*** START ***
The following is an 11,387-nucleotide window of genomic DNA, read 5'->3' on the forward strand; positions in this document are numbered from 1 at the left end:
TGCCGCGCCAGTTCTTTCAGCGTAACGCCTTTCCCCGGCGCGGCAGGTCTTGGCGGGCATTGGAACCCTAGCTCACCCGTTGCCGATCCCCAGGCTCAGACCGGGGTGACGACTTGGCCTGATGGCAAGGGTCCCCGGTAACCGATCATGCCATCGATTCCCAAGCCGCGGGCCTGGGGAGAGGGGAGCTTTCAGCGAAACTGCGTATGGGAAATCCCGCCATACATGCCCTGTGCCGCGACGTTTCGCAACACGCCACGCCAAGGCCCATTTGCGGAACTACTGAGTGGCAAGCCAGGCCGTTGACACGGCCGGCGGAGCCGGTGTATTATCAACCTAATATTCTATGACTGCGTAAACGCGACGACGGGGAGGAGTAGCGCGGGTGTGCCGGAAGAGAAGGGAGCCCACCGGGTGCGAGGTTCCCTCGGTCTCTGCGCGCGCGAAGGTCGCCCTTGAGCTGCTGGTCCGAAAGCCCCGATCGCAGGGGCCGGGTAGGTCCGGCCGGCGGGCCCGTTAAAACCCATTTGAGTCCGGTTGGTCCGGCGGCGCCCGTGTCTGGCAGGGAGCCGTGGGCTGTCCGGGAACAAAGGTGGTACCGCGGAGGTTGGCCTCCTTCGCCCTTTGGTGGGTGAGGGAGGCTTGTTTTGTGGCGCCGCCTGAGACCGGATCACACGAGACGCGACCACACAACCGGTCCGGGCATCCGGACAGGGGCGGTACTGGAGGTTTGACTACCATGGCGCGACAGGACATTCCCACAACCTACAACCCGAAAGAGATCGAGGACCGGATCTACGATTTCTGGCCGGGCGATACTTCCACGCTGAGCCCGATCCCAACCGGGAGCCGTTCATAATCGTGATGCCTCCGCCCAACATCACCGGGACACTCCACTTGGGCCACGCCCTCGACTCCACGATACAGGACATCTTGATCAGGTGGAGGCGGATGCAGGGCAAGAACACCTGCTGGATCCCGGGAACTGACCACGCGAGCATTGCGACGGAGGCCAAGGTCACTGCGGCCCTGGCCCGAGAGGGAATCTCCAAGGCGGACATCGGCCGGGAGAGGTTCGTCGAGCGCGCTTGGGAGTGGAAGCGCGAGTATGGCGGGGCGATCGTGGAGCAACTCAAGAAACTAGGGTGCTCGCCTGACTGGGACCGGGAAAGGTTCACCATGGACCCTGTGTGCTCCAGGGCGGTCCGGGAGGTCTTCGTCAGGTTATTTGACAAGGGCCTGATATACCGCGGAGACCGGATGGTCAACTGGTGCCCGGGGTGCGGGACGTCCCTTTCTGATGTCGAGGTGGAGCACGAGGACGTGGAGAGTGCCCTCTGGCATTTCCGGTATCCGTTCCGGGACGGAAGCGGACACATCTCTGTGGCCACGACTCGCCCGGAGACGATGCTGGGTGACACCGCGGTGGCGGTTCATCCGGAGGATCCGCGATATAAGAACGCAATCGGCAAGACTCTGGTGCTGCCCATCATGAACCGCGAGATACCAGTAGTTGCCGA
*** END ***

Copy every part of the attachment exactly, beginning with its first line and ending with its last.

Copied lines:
The following is an 11,387-nucleotide window of genomic DNA, read 5'->3' on the forward strand; positions in this document are numbered from 1 at the left end:
TGCCGCGCCAGTTCTTTCAGCGTAACGCCTTTCCCCGGCGCGGCAGGTCTTGGCGGGCATTGGAACCCTAGCTCACCCGTTGCCGATCCCCAGGCTCAGACCGGGGTGACGACTTGGCCTGATGGCAAGGGTCCCCGGTAACCGATCATGCCATCGATTCCCAAGCCGCGGGCCTGGGGAGAGGGGAGCTTTCAGCGAAACTGCGTATGGGAAATCCCGCCATACATGCCCTGTGCCGCGACGTTTCGCAACACGCCACGCCAAGGCCCATTTGCGGAACTACTGAGTGGCAAGCCAGGCCGTTGACACGGCCGGCGGAGCCGGTGTATTATCAACCTAATATTCTATGACTGCGTAAACGCGACGACGGGGAGGAGTAGCGCGGGTGTGCCGGAAGAGAAGGGAGCCCACCGGGTGCGAGGTTCCCTCGGTCTCTGCGCGCGCGAAGGTCGCCCTTGAGCTGCTGGTCCGAAAGCCCCGATCGCAGGGGCCGGGTAGGTCCGGCCGGCGGGCCCGTTAAAACCCATTTGAGTCCGGTTGGTCCGGCGGCGCCCGTGTCTGGCAGGGAGCCGTGGGCTGTCCGGGAACAAAGGTGGTACCGCGGAGGTTGGCCTCCTTCGCCCTTTGGTGGGTGAGGGAGGCTTGTTTTGTGGCGCCGCCTGAGACCGGATCACACGAGACGCGACCACACAACCGGTCCGGGCATCCGGACAGGGGCGGTACTGGAGGTTTGACTACCATGGCGCGACAGGACATTCCCACAACCTACAACCCGAAAGAGATCGAGGACCGGATCTACGATTTCTGGCCGGGCGATACTTCCACGCTGAGCCCGATCCCAACCGGGAGCCGTTCATAATCGTGATGCCTCCGCCCAACATCACCGGGACACTCCACTTGGGCCACGCCCTCGACTCCACGATACAGGACATCTTGATCAGGTGGAGGCGGATGCAGGGCAAGAACACCTGCTGGATCCCGGGAACTGACCACGCGAGCATTGCGACGGAGGCCAAGGTCACTGCGGCCCTGGCCCGAGAGGGAATCTCCAAGGCGGACATCGGCCGGGAGAGGTTCGTCGAGCGCGCTTGGGAGTGGAAGCGCGAGTATGGCGGGGCGATCGTGGAGCAACTCAAGAAACTAGGGTGCTCGCCTGACTGGGACCGGGAAAGGTTCACCATGGACCCTGTGTGCTCCAGGGCGGTCCGGGAGGTCTTCGTCAGGTTATTTGACAAGGGCCTGATATACCGCGGAGACCGGATGGTCAACTGGTGCCCGGGGTGCGGGACGTCCCTTTCTGATGTCGAGGTGGAGCACGAGGACGTGGAGAGTGCCCTCTGGCATTTCCGGTATCCGTTCCGGGACGGAAGCGGACACATCTCTGTGGCCACGACTCGCCCGGAGACGATGCTGGGTGACACCGCGGTGGCGGTTCATCCGGAGGATCCGCGATATAAGAACGCAATCGGCAAGACTCTGGTGCTGCCCATCATGAACCGCGAGATACCAGTAGTTGCCGA